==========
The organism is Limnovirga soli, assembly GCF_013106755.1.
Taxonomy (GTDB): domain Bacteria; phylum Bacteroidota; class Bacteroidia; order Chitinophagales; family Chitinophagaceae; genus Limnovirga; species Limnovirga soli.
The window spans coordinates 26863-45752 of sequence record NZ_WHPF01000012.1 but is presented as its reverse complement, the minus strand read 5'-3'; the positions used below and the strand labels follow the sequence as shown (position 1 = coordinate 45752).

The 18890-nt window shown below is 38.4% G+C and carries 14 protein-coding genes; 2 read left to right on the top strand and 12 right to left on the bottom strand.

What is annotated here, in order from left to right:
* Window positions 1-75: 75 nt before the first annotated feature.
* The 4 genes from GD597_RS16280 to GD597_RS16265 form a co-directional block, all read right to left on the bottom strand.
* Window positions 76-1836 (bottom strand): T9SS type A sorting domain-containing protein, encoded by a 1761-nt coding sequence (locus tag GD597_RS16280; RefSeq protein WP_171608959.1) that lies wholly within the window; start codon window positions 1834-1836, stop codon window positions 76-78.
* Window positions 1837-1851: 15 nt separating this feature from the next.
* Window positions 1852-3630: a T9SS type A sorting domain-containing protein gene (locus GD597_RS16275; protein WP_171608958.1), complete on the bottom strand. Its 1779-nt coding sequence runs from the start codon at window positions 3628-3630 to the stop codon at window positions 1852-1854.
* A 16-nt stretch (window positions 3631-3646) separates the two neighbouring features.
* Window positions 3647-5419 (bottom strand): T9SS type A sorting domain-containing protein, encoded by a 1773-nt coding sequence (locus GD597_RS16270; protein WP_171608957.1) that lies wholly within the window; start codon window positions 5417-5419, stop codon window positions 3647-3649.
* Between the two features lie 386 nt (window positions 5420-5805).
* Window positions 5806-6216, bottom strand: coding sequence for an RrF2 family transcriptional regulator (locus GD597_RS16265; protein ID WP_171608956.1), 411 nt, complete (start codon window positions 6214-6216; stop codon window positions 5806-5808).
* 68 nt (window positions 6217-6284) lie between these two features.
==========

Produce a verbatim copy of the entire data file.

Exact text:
The organism is Limnovirga soli, assembly GCF_013106755.1.
Taxonomy (GTDB): domain Bacteria; phylum Bacteroidota; class Bacteroidia; order Chitinophagales; family Chitinophagaceae; genus Limnovirga; species Limnovirga soli.
The window spans coordinates 26863-45752 of sequence record NZ_WHPF01000012.1 but is presented as its reverse complement, the minus strand read 5'-3'; the positions used below and the strand labels follow the sequence as shown (position 1 = coordinate 45752).

The 18890-nt window shown below is 38.4% G+C and carries 14 protein-coding genes; 2 read left to right on the top strand and 12 right to left on the bottom strand.

What is annotated here, in order from left to right:
* Window positions 1-75: 75 nt before the first annotated feature.
* The 4 genes from GD597_RS16280 to GD597_RS16265 form a co-directional block, all read right to left on the bottom strand.
* Window positions 76-1836 (bottom strand): T9SS type A sorting domain-containing protein, encoded by a 1761-nt coding sequence (locus tag GD597_RS16280; RefSeq protein WP_171608959.1) that lies wholly within the window; start codon window positions 1834-1836, stop codon window positions 76-78.
* Window positions 1837-1851: 15 nt separating this feature from the next.
* Window positions 1852-3630: a T9SS type A sorting domain-containing protein gene (locus GD597_RS16275; protein WP_171608958.1), complete on the bottom strand. Its 1779-nt coding sequence runs from the start codon at window positions 3628-3630 to the stop codon at window positions 1852-1854.
* A 16-nt stretch (window positions 3631-3646) separates the two neighbouring features.
* Window positions 3647-5419 (bottom strand): T9SS type A sorting domain-containing protein, encoded by a 1773-nt coding sequence (locus GD597_RS16270; protein WP_171608957.1) that lies wholly within the window; start codon window positions 5417-5419, stop codon window positions 3647-3649.
* Between the two features lie 386 nt (window positions 5420-5805).
* Window positions 5806-6216, bottom strand: coding sequence for an RrF2 family transcriptional regulator (locus GD597_RS16265; protein ID WP_171608956.1), 411 nt, complete (start codon window positions 6214-6216; stop codon window positions 5806-5808).
* 68 nt (window positions 6217-6284) lie between these two features.